Joint base EOC response team ready for emergencies

(Via Ho’okele News)

These protective suits are used by military personnel during an exercise or in the event of a toxic environment, such as during a chemical, biological, radiological or nuclear strike. It depends on the mission-oriented protective posture (MOPP) level declared at the time. Each MOPP level corresponds to an increasing level of protection. The readiness level will usually be dictated by the commander.

These protective suits are used by military personnel during an exercise or in the event of a toxic environment, such as during a chemical, biological, radiological or nuclear strike. It depends on the mission-oriented protective posture (MOPP) level declared at the time. Each MOPP level corresponds to an increasing level of protection. The readiness level will usually be dictated by the commander.

Story and photo by SrAirman Christopher Stoltz

 

Joint Base Pearl Harbor-Hickam Public Affairs

As an old English proverb quotes, “Hope for the best, prepare for the worst.”

For some, this is but a simple quote. For the Joint Base Pearl Harbor-Hickam (JBPHH) Emergency Management Emergency Operations Center, this is their culture.

JBPHH Emergency Management hosted a week of training this month for the JBPHH Emergency Operations Center Incident Management Team (EOC-IMT). Instructors from the CNIC Shore Force Training Center taught the course over three and a half days to 22 students from various JBPHH codes and tenant organizations.

The class included medical, security, safety, emergency management and various other specialists assigned to the JBPHH Emergency Operations Center. Each student learned how to properly serve as a member of an installation’s EOC IMT during an emergency through a series of practical application classroom exercises, which utilize student working groups to apply the knowledge gained during lectures.

During exercises, students in the IMT are broken into common emergency support functions under the general areas of operations, logistics and plans.

“They (the students) are given a practical scenario of an on-base emergency where they are forced to realistically lead, brief, coordinate and plan,” said Daniel T. DuBois, JBPHH Emergency Management Officer. “Each day, classroom instruction is followed by an EOC exercise that gets progressively complex as the course progresses.”

According to DuBois, exercises encompass an all-hazard approach from earthquake, tsunami or hurricane natural disasters to man-made events, such as a hazardous materials spill or an active shooter. All are timely and plausible and designed to stress the EOC-IMT.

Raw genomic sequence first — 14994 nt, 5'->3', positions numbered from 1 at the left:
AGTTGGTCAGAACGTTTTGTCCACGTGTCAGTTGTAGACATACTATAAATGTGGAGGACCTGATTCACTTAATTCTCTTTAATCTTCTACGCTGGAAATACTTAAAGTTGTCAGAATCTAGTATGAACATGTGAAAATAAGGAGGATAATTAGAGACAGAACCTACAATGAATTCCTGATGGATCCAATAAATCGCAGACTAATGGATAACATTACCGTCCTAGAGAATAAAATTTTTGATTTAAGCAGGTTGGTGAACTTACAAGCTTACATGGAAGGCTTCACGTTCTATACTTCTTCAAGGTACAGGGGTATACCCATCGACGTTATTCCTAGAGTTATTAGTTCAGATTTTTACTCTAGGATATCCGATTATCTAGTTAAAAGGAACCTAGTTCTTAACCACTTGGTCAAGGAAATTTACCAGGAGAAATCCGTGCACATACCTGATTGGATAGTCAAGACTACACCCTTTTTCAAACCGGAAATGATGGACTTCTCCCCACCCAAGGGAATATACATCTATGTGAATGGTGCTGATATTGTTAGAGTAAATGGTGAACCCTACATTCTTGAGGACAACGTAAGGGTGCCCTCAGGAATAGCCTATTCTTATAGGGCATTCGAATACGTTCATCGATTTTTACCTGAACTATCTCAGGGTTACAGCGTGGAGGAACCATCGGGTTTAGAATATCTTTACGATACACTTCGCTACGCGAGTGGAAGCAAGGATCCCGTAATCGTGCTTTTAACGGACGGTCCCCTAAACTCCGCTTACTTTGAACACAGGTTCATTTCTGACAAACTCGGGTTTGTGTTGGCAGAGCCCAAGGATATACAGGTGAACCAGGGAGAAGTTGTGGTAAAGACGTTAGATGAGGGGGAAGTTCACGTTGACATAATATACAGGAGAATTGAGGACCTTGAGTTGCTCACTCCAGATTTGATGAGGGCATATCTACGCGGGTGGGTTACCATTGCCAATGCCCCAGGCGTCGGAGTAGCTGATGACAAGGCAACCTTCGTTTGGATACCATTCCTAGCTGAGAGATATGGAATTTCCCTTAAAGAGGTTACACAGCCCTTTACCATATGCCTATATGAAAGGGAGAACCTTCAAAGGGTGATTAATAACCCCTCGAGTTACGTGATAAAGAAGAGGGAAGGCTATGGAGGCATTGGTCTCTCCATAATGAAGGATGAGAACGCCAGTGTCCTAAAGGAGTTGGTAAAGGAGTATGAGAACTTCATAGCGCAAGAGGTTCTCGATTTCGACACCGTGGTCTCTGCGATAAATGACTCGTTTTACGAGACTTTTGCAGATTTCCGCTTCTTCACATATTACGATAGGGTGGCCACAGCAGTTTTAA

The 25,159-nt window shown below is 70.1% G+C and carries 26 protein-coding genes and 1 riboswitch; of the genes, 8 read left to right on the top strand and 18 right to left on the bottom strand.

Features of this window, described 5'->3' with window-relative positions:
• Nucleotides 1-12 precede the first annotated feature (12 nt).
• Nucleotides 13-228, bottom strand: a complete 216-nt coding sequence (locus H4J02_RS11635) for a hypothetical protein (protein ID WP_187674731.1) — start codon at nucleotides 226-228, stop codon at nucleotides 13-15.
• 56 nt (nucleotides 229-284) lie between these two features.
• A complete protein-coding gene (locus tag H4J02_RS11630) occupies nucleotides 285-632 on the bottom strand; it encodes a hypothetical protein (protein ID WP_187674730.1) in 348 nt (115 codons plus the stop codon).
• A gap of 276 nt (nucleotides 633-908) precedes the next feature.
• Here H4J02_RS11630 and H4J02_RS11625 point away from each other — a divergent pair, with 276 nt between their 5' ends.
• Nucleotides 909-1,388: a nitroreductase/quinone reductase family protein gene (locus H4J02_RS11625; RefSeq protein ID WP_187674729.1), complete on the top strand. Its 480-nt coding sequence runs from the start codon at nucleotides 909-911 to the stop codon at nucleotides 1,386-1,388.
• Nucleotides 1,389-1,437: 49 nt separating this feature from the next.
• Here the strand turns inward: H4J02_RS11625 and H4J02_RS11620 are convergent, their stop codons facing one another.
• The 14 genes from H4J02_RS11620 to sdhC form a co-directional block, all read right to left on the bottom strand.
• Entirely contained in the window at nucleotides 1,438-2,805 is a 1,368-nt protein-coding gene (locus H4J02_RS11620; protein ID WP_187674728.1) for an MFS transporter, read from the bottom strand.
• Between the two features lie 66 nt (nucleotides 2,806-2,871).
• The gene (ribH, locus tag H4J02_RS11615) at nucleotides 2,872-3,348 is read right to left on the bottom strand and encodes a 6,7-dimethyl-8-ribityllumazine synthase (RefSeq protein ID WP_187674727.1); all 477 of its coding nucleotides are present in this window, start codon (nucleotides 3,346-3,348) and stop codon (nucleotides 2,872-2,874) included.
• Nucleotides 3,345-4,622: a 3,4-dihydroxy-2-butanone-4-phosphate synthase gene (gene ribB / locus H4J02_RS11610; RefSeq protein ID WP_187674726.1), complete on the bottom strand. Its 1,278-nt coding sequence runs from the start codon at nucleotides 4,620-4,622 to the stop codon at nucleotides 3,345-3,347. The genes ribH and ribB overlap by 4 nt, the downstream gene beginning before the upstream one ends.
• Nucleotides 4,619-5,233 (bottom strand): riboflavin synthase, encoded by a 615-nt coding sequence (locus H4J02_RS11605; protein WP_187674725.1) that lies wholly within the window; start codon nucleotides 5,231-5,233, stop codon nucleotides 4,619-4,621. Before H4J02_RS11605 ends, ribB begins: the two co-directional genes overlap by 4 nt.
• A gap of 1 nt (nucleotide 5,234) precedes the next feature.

The EOC is the command and control point for Joint Base Pearl Harbor-Hickam for response and recovery operations after any man-made or natural disaster and as a support center during major events at JBPHH including POTUS visits, base concerts, 4th of July and other events of major significance.

The EOC-IMT is staffed by a combination of active duty Air Force, Navy and civilian personnel from 18 support units within Joint Base Pearl Harbor-Hickam that are capable of conducting 24/7 support operations. The EOC functions as a conduit of response coordination between units including fire, security, port operations, air operations, logistics, mass care and public affairs.

Joint Base Pearl Harbor-Hickam’s EOC-IMT also combines the efforts of Air Force, Navy and civilian personnel.

“The EOC is important because it provides the joint base commander and other emergency operations control centers around JBPHH with a common operating picture,” said DuBois. “It also enables focus of effort for the response recovery efforts during natural and manmade disasters.”

DuBois explained that this common operating picture allows the incident management team to communicate quickly and effectively, reducing response time to any incident that may occur. It also allows for these team members to quickly disseminate information to their reporting officials back at their main office.

“The EOC is usually in standby status,” said DuBois. “But it can be fully activated and engaged for emergency response duties within minutes.”

DuBois and the rest of the emergency operations center staff provide monthly training sessions for the EOC-IMT, in conjunction with quarterly exercises- all to help keep the IMT vigilant.

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